Our decision in Wing v. Martin, 120 Idaho 267, 688 P.2d 1172 (1984), is not to the contrary. In Wing, the amended complaints did not relate back because they "alleged wrongful conduct by DuPont arising at a different time and with regard to a different set of facts than those involved in the original complaint." Id. at 270, 688 P.2d at 1175.
The majority next addresses the combined application of Rules 15(c) and 17(a) of the Idaho Rules of Civil Procedure. The majority states that "Alfred mistakenly named the incorrect party in the complaint" and concludes that he "should be allowed to substitute the real party in interest and relate the amendment back to the date of the original complaint." The facts in this case do not raise any issue regarding substitution of the real party in interest, nor did the plaintiff ever request permission to do so.
The plaintiff, as identified in the caption of the original complaint in the state court lawsuit, is "Alfred S. Hayward, Personal Representative of the Estate of Delbert Lewis Hayward, Deceased." The proposed second amended complaint would not have changed the named plaintiff, nor is there any need to do so. The personal representative can bring an action for wrongful death, and need not join the heirs as parties. "[A] personal representative . . . may sue in this capacity without joining the party for whose benefit the action is brought." IDAHO R. CIV. P. 17(a). As personal representative, Alfred could bring an action to recover any claims the estate may have, and he could bring a wrongful death action to recover for Delbert's death. There is no need to expressly allege that an action brought by the personal representative is prosecuted "on behalf of the estate" or "on behalf of the heirs." Alfred's capacity is that of personal representative, and in that capacity he could bring either a survival action (if Idaho recognized such action) or a wrongful death action.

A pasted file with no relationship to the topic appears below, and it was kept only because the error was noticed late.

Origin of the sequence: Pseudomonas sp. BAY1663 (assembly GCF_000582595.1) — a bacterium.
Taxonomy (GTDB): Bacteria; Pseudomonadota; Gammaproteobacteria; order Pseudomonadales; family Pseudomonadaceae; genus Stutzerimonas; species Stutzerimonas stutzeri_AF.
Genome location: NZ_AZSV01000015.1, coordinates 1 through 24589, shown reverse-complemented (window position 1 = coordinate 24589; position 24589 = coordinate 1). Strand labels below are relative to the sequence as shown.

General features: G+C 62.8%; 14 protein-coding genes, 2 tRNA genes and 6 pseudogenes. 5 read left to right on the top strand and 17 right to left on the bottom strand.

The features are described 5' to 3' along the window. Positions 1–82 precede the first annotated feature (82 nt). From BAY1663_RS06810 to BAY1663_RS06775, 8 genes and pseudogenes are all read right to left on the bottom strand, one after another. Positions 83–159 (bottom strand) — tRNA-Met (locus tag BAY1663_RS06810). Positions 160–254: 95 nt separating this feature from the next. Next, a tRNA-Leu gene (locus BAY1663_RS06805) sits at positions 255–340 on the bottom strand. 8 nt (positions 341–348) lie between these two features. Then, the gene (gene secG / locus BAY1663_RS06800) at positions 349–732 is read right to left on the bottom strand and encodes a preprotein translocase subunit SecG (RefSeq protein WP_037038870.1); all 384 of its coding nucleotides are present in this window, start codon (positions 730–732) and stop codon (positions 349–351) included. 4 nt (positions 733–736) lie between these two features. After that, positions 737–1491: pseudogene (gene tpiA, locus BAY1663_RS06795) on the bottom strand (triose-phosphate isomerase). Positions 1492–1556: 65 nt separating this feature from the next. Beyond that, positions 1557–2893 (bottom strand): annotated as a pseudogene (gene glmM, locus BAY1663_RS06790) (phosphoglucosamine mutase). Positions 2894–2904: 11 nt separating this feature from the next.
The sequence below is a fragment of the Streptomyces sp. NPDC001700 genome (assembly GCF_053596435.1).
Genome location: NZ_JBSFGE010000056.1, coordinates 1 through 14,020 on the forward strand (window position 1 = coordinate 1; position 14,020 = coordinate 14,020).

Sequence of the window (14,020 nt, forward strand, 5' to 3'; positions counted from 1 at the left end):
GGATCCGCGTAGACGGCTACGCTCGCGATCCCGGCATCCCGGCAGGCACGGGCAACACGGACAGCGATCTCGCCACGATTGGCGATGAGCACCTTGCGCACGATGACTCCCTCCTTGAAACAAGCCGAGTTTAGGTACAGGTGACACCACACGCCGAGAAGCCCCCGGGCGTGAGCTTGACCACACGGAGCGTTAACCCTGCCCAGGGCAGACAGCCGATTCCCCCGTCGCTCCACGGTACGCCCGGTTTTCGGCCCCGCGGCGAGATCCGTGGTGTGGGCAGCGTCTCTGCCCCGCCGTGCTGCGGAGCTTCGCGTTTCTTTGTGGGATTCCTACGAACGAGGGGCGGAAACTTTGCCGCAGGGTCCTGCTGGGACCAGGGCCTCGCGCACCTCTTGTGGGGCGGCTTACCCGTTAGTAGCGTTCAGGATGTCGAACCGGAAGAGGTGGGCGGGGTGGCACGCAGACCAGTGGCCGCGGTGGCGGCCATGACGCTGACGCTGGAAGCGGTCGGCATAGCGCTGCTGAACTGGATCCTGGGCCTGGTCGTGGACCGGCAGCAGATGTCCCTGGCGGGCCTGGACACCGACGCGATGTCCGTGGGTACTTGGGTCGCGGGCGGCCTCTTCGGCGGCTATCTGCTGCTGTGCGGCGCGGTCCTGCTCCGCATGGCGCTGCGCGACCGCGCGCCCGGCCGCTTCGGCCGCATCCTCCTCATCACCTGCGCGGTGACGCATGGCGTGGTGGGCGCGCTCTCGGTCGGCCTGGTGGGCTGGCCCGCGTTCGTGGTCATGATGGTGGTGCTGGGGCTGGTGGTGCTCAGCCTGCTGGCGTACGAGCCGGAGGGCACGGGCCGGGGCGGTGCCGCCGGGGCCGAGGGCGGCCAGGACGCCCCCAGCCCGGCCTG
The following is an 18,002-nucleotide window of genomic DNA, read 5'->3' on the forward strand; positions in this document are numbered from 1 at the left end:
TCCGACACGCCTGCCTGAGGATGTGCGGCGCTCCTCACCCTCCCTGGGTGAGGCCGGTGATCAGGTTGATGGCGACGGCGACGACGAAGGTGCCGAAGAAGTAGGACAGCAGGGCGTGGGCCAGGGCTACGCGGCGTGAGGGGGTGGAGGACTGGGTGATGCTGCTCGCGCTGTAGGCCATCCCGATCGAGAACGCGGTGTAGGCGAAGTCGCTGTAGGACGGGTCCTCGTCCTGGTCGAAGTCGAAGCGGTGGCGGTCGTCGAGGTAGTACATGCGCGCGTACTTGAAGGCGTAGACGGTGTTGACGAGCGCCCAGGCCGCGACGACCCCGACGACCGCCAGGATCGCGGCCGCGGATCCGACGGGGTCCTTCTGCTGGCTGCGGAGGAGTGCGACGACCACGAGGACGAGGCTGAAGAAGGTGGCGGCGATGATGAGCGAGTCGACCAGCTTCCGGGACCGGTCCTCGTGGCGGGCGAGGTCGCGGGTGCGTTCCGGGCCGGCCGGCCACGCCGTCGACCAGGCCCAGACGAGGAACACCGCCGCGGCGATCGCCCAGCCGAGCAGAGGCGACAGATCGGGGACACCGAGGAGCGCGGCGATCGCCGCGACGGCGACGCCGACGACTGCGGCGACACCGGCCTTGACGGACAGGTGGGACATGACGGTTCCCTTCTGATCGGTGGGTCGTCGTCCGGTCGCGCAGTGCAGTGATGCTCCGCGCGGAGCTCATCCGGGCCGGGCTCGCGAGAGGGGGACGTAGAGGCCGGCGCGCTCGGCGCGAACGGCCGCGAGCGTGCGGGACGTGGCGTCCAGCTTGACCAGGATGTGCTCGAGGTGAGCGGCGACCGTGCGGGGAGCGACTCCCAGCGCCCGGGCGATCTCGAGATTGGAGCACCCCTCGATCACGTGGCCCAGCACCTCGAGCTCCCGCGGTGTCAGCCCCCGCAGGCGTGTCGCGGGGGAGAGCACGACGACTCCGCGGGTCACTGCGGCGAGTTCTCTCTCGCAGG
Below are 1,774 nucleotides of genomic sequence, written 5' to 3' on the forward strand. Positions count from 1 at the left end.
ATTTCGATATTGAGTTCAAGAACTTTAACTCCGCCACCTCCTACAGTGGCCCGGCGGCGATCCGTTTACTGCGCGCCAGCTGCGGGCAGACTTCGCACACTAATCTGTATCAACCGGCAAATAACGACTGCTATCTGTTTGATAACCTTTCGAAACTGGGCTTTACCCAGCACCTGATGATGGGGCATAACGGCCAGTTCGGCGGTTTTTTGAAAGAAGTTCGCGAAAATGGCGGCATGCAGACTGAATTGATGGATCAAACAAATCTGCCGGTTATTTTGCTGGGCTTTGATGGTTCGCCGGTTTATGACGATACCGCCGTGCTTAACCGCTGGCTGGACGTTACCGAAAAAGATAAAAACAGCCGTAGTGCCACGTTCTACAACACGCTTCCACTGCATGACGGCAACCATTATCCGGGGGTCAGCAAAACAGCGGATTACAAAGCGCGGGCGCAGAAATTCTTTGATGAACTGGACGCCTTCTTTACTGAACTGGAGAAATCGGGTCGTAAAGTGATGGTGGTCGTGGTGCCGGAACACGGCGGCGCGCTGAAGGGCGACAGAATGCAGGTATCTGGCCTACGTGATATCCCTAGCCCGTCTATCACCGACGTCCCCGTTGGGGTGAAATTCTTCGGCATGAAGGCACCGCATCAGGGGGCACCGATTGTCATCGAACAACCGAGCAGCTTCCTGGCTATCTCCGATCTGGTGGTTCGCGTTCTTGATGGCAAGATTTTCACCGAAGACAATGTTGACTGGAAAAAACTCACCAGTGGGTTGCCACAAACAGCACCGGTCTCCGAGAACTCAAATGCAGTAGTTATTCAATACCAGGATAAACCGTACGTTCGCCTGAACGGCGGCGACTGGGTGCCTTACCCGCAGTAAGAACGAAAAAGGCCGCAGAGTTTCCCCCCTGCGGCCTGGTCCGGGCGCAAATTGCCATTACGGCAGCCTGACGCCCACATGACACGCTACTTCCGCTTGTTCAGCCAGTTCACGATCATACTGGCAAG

Idaho Code § 5-311(1) provides:
When the death of a person is caused by the wrongful act or neglect of another, his or her heirs or personal representatives on their behalf may maintain an action for damages against the person causing the death, or in case of the death of such wrongdoer, against the personal representative of such wrongdoer, whether the wrongdoer dies before or after the death of the person injured. If any other person is responsible for any such wrongful act or neglect, the action may also be maintained against such other person, or in case of his or her death, his or her personal representatives. In every action under this section, such damages may be given as under all the circumstances of the case as may be just.